The ruling said he was guilty of contempt but would serve a sentence only “until the rising of the court,” or by the time the judges left the chamber. That happened about three minutes after the verdict was handed down.

Thursday s verdict was the culmination of a process that began in a Supreme Court decision in 2009 ordering the government to ask authorities in Switzerland to reopen a long dormant corruption probe against President Asif Ali Zardari dating back to the 1990s. Gilani refused, saying the president had immunity from prosecution, and in January the court ordered contempt proceedings against him.

Outside the court, government loyalists fumed at Thursday s ruling.

“With utmost respect, I have to say this court order is absolutely illegal,” said Attorney General Arfan Qadir.

Nawaz Sharif, chief of the largest opposition party, said his party thinks Gilani should go. “He would be causing insult to the Parliament by continuing,” he said “He should resign to avoid any further crisis.”

Political analysts said members of Gilani s party and his coalition partners may well also pressure him to step down, figuring it s time to ditch a leader who has been convicted in a court of law. The ruling Pakistan s Peoples Party should have the numbers in parliament to elect a replacement, but it may not be smooth.

“It s a political decision now,” said Cyril Almeida, a political commentator. “Is the damage they sustain having Gilani continue in office less than the benefits of having a martyr at the helm?”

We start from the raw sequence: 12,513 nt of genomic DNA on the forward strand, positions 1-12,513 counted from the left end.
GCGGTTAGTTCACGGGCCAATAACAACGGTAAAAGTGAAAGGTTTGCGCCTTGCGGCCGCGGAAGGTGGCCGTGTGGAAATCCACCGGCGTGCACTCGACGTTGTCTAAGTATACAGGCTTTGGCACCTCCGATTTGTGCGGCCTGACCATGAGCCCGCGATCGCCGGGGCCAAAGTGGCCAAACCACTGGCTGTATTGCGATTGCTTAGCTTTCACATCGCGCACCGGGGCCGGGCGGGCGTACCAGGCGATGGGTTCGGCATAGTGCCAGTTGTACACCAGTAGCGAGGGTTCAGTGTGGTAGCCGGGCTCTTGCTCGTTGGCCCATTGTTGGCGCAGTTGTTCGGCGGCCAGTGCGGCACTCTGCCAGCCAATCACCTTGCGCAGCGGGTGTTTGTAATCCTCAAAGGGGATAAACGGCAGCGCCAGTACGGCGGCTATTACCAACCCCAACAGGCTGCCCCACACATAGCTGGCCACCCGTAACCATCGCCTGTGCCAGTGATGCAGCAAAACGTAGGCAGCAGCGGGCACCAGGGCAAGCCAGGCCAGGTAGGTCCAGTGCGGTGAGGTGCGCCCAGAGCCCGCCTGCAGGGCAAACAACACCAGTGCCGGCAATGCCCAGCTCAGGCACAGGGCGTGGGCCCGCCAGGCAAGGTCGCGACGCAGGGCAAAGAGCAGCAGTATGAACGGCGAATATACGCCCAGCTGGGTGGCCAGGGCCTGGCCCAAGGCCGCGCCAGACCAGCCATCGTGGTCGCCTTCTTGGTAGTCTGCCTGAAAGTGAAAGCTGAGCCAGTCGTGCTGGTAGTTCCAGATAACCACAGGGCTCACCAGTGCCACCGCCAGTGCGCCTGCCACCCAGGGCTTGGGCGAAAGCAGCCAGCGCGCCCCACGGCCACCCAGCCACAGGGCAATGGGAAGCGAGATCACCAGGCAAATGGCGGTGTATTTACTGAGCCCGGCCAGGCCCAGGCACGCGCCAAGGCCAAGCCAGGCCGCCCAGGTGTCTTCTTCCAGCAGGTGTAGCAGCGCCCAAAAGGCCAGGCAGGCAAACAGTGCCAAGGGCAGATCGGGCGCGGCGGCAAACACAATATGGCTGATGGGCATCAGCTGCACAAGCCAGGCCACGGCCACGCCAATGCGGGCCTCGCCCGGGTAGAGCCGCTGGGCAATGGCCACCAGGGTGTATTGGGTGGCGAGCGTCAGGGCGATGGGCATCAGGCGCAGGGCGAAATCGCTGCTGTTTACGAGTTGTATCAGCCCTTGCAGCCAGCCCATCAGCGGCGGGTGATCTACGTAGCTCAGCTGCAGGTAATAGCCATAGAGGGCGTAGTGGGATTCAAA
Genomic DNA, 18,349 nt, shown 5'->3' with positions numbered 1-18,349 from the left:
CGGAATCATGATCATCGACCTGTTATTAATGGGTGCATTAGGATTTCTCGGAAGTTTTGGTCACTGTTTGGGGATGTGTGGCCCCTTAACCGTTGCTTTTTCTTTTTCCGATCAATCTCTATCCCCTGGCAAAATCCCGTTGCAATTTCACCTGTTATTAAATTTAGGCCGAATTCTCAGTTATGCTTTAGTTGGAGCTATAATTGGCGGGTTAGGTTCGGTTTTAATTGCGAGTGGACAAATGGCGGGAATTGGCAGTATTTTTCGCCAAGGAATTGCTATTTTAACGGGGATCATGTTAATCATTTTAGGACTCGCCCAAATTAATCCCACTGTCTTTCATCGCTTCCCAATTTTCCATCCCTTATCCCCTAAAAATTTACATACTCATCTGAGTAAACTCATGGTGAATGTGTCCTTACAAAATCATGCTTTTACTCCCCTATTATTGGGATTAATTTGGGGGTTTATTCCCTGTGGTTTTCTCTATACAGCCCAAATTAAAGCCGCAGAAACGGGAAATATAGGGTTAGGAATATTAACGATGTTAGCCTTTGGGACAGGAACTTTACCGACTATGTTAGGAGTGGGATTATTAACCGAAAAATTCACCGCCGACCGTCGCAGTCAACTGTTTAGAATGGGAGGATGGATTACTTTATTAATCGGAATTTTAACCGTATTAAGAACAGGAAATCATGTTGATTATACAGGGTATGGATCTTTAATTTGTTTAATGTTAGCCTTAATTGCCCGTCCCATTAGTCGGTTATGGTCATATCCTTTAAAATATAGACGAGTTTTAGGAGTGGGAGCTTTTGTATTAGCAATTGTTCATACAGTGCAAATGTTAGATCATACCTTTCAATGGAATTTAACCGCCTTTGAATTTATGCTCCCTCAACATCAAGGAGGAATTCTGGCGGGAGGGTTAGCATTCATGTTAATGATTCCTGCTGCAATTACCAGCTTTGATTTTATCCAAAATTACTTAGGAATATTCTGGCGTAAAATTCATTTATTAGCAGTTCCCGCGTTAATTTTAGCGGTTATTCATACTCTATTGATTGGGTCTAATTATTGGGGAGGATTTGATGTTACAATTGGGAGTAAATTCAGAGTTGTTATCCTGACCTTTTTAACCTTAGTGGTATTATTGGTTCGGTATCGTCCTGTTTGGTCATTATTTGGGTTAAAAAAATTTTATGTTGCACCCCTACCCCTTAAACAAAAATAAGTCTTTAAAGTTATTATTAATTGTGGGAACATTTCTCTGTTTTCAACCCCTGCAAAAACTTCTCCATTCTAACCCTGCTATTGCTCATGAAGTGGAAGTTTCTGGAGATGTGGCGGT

The graft case in the Swiss court involves millions of dollars in kickbacks Zardari and his late wife, former Prime Minister Benazir Bhutto, allegedly received from Swiss companies when Bhutto was in power in the 1990s. They were found guilty in absentia in a Swiss court in 2003. Zardari appealed, but Swiss prosecutors ended up dropping the case in 2008 after the Pakistani government approved an ordinance giving the president and others immunity from old corruption cases that many agreed were politically motivated.

The court has repeatedly ordered the government to send a letter to Swiss authorities asking the case be reopened.

It is far from clear whether Swiss authorities would pay any attention to such a letter. A Swiss prosecutor said last year that Zardari had immunity, and there are also statute of limitations issues. The refusal by the government to send the “Swiss letter” is in large part political. It doesn t want to be seen initiating a graft case against Zardari, especially one that involves his ex-wife, Bhutto.

Government loyalists have acccused the chief of the Supreme Court of having a feud against Zardari. Supporters of the judiciary say it is trying to uphold the law in a country where the country s politicians have engaged in massive corruption for years.